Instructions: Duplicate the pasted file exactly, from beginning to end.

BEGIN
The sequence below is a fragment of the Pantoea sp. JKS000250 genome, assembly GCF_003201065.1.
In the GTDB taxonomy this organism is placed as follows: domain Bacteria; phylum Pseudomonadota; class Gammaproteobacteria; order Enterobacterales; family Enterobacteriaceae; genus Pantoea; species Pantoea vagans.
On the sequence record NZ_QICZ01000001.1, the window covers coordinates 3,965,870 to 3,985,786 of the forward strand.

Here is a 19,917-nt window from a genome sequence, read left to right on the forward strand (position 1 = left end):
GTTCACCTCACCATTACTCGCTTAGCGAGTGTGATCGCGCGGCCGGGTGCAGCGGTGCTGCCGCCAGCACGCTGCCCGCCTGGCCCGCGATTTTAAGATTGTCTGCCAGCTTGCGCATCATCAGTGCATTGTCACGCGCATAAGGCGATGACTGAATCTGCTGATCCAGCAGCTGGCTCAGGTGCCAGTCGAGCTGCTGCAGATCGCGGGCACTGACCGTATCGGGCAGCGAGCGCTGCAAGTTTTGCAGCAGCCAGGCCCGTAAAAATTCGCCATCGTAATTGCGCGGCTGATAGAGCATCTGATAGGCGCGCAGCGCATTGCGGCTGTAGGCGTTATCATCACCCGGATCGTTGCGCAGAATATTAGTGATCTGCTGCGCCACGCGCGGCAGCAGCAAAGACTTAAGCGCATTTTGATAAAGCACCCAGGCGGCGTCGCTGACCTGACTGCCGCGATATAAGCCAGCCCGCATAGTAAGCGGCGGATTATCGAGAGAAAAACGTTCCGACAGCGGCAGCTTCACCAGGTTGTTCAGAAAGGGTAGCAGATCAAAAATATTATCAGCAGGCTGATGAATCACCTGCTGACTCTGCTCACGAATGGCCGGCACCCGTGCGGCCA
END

The sequence below is a fragment of the Pantoea sp. JKS000250 genome, assembly GCF_003201065.1.
In the GTDB taxonomy this organism is placed as follows: domain Bacteria; phylum Pseudomonadota; class Gammaproteobacteria; order Enterobacterales; family Enterobacteriaceae; genus Pantoea; species Pantoea vagans.
On the sequence record NZ_QICZ01000001.1, the window covers coordinates 3,965,870 to 3,985,786 of the forward strand.

Here is a 19,917-nt window from a genome sequence, read left to right on the forward strand (position 1 = left end):
GTTCACCTCACCATTACTCGCTTAGCGAGTGTGATCGCGCGGCCGGGTGCAGCGGTGCTGCCGCCAGCACGCTGCCCGCCTGGCCCGCGATTTTAAGATTGTCTGCCAGCTTGCGCATCATCAGTGCATTGTCACGCGCATAAGGCGATGACTGAATCTGCTGATCCAGCAGCTGGCTCAGGTGCCAGTCGAGCTGCTGCAGATCGCGGGCACTGACCGTATCGGGCAGCGAGCGCTGCAAGTTTTGCAGCAGCCAGGCCCGTAAAAATTCGCCATCGTAATTGCGCGGCTGATAGAGCATCTGATAGGCGCGCAGCGCATTGCGGCTGTAGGCGTTATCATCACCCGGATCGTTGCGCAGAATATTAGTGATCTGCTGCGCCACGCGCGGCAGCAGCAAAGACTTAAGCGCATTTTGATAAAGCACCCAGGCGGCGTCGCTGACCTGACTGCCGCGATATAAGCCAGCCCGCATAGTAAGCGGCGGATTATCGAGAGAAAAACGTTCCGACAGCGGCAGCTTCACCAGGTTGTTCAGAAAGGGTAGCAGATCAAAAATATTATCAGCAGGCTGATGAATCACCTGCTGACTCTGCTCACGAATGGCCGGCACCCGTGCGGCCA